I have not blogged in 70,000 yearssss. Is blogging dead? Am I dead? Yes, probably, to both, but every few months I remember fondly the lovely little community over on Scathing Jellyfish (which somehow over the last year got another 80,000 hits? Like, who is reading it? Whoooo?) and how I used to post whole blogs about . . . cows. And cake. And visiting a renaissance fair. I don’t even know. And last year I lived in Japan, and did an internship in Prague, and blogged about pretty much none of it. Lame.
I’m moved! To Berlin. I love it. It’s very different from anywhere I’ve lived before, much more relaxed than Zürich, much huger than Prague. But the main difference is that people are soooooo busily active here.
Which is a change, let me tell you. I’m a merry lil’ introvert and can coast along happily on 2-3 meaningful social interactions per week.
Examples of meaningful social interactions for a Stefan:
- scurrying past my weird neighbour in the stairwell, both of us eying each other mistrustfully
- saying hello to the cashier at the grocery store and lol’ing at her jokes about my habit of buying large quantities of rucola and oatmeal.
- saying ‘Nope’ to that one guy on the corner with a smoochy-lips tattoo’d on his neck who keeps asking me for paper for his cigarette even though I’ve told him I don’t smoke and haven’t picked up the habit in the 24 hours since he last asked.
- Sitting with a friend on the banks of the Spree with my laptop and occasionally asking each other for synonyms.
One of any of those and I’m like, “Whew!” *wipes brow* *returns to apartment* *ensconces self*
But in BERLIN this . . . doesn’t fly. Here it seems like everyone is always doing things. And not work things.
Kind, well-meaning Berliner friends: “Stefan, d’you want to come to my sister’s aunt’s baby’s baby shower? Do you want to grill radishes in an abandoned airport? Do you want to protest nuclear armaments, but like in a fun, cute way? Do you want to sacrifice a goat to an obscure moon goddess and bathe in its entrails while listening to Enya?”
And I’m like, “I kind of just want to sit on my balcony and write short stories.”
And they’re like, “NO. THE MOON GODDESS AWAITS HER SACRIFICE.” *pulls a screaming goat by its horns from flow-y shoulder-bag*
So somehow I still end up bathing in entrails while listening to Enya.
(I’m kidding, issa joke, I would never, and anyway 99% of Berliners seem to be vegetarian, so they would never either.)
(Also, I think old-school Berliners might protest that statement, but look, Hypothetical Old-school Berliner who somehow stumbled across this blog: there are a lot of vegetarians here, ok? Ok. Thanks for reading.)
Random Berlin things:
- Berlin is not a pretty city. In fact, it’s kinda ugly, and kinda proud of it. I live in a particularly scruffy part of town with all the hipsters and stoners and artistes. I’m very boring and commonplace among all these people with their bowl-cuts and little black sunglasses and fanny packs and trousers that stop well above the ankle, but I love it anyway. It’s cozy and friendly in its scruffiness, and I feel super comfortable here, because I can live my dream of shuffling down to the local shop in flip flops. And granted, you can be a slob anywhere, no one will probably push you down a well, but in Berlin it’s almost encouraged.
- Shisha bars that smell like candy – In the military, one of my sergeants smoked a small portable steam pipe called a shisha. It looked like this. His flavour of choice was straciatella, and he would walk around in a cloud of the stuff, and when you smelled that cloud of straciatella moving toward you out of the depths of barracks or wintry woods, you knew you had to jump up and look BUSY AND RESPECTABLE, because otherwise he would shout at you and call you names, as is wont and customary in the military. Though I’m not 100% sure how shishas work, I think you can stuff it with various special things and set it on fire, and it gives off a really strong, candy-sweet aroma. Sometimes it smells like marshmallows. Sometimes it smells like Maoams? If you’re German, you know the smell. It’s like *breathing* candy. Inhaling it, if you will.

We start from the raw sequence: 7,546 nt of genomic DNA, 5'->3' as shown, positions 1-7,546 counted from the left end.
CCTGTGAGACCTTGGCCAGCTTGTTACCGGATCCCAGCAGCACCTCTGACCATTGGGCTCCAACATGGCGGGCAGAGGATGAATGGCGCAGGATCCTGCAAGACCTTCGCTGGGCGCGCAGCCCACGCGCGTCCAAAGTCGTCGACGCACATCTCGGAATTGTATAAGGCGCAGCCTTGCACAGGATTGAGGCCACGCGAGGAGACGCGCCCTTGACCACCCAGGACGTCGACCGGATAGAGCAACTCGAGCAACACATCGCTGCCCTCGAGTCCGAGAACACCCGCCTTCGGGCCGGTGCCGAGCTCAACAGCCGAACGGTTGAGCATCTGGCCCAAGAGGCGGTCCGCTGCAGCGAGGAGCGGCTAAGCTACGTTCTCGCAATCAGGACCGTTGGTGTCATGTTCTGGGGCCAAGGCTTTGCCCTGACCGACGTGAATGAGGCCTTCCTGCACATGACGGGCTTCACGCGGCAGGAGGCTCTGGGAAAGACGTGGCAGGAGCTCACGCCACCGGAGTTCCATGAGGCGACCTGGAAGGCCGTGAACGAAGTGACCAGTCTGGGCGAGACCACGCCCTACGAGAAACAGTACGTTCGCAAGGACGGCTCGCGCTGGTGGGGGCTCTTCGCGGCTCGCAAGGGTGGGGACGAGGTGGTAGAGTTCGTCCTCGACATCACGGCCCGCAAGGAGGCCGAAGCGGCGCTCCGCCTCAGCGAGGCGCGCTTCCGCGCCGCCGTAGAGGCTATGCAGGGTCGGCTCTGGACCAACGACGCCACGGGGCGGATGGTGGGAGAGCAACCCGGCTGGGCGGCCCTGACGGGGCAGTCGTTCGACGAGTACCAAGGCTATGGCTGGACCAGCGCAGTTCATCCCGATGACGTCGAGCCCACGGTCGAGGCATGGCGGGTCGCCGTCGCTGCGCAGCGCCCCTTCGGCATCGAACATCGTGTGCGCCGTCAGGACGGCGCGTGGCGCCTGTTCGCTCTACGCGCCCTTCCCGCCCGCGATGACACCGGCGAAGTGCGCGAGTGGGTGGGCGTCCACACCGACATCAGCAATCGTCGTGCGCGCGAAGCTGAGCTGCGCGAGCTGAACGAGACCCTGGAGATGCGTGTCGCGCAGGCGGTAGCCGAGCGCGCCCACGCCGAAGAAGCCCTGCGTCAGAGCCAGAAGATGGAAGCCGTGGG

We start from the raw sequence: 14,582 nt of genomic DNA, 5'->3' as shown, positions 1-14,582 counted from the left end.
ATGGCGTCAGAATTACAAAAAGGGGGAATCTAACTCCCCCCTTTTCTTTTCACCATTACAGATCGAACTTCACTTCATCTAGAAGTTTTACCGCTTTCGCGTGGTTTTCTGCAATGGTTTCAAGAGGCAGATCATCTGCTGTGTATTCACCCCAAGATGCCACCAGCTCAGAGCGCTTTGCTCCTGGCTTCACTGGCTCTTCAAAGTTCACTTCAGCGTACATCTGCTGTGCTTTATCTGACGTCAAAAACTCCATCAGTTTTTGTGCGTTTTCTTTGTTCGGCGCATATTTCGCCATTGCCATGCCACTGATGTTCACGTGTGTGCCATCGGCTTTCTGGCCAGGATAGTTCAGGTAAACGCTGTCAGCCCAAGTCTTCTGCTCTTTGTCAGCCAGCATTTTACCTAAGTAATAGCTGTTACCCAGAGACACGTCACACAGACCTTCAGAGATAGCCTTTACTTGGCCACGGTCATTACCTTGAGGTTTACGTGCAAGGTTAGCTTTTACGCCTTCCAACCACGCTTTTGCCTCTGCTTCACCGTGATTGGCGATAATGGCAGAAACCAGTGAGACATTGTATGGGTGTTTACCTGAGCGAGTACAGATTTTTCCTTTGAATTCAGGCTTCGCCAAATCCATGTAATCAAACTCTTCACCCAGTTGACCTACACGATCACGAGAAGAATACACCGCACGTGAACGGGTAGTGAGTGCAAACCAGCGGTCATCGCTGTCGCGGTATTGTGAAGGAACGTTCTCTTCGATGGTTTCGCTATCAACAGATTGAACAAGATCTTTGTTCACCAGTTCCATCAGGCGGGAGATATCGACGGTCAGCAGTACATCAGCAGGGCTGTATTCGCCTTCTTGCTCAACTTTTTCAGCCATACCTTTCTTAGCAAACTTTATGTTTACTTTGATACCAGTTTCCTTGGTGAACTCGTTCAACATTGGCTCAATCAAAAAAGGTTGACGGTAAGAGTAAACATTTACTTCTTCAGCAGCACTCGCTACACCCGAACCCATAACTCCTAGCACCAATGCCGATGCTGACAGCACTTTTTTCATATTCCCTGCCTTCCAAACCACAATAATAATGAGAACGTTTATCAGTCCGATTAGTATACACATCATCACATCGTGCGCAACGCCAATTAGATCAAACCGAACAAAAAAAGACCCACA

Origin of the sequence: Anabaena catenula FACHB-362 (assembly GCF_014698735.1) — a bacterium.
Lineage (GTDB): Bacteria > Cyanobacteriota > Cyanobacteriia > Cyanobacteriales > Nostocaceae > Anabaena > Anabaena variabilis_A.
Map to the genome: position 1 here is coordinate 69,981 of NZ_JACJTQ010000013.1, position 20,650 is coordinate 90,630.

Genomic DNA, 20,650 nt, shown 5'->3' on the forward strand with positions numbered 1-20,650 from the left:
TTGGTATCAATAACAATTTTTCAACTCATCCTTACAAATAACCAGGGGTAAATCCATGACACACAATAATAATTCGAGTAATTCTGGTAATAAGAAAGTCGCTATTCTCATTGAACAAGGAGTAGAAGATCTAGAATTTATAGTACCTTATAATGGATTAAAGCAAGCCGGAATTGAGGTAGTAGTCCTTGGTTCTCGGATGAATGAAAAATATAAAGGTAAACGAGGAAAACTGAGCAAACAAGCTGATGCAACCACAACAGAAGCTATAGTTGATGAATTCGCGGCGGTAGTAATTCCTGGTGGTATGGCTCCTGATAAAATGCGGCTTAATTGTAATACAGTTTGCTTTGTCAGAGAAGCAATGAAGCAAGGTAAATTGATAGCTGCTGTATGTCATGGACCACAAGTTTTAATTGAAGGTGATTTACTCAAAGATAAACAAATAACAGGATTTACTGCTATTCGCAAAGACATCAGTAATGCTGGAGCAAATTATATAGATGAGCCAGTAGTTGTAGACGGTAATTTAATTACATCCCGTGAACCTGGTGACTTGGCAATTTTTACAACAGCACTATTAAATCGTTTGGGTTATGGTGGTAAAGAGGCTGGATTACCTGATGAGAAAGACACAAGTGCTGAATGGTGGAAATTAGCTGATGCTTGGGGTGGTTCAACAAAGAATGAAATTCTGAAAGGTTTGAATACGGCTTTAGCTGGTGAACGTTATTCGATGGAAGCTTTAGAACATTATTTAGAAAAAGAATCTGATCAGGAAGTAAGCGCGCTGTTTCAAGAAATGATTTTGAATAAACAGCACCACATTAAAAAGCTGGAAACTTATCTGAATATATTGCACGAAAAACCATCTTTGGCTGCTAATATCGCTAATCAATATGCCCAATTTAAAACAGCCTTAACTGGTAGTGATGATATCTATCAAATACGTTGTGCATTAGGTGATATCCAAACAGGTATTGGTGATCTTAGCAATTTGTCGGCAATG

In Berlin, especially in my neighbourhood were there are a lot of Turkish restaurants and bars, I smell that same straciatellia steam floating on the air and am like, “WHERE IS HE?” *wheels around in a panic, expecting to drop to the ground and do twenty* But he’s not there. So that’s nice.
- A few weeks ago, a homeless gentleman on crutches asked me for money outside my apartment. I told him truthfully I didn’t have any because I WAS JOGGING, OK, and I jog without my wallet in case I get mugged because then they’ll just murder me but at least my wallet’s fine and can live a full and happy life with its wallet family. Anyway, I said I had none and went inside, but then I felt super bad, because what if he was in dire straits? What if he had 19 starving children, or carpal tunnel syndrome, or any of number of problems, and I could help in some small way? So I grabbed two fistfuls of coins from the change plate in my apartment and hurry downstairs to give it to him and he was nowhere to be found, and I was just standing in the street with handfuls of coins and all the hipster Berliners were passing me like, “Are you an art installation?”
Every once in a while I pass him again on my jogs and he gives me a dirty look, and I want to be like, “Sir, I need you to know that I had VERY good intentions, like the communists, but you did not allow me to enact my plans.”
The moral of the story is that when someone asks you for money either say no and stick with it, or tell them to wait while you go get it, but don’t have dramatic changes of hearts halfway up the stairs, mmmkay? Mmkay.
That’s that. Have a nice day. 🙂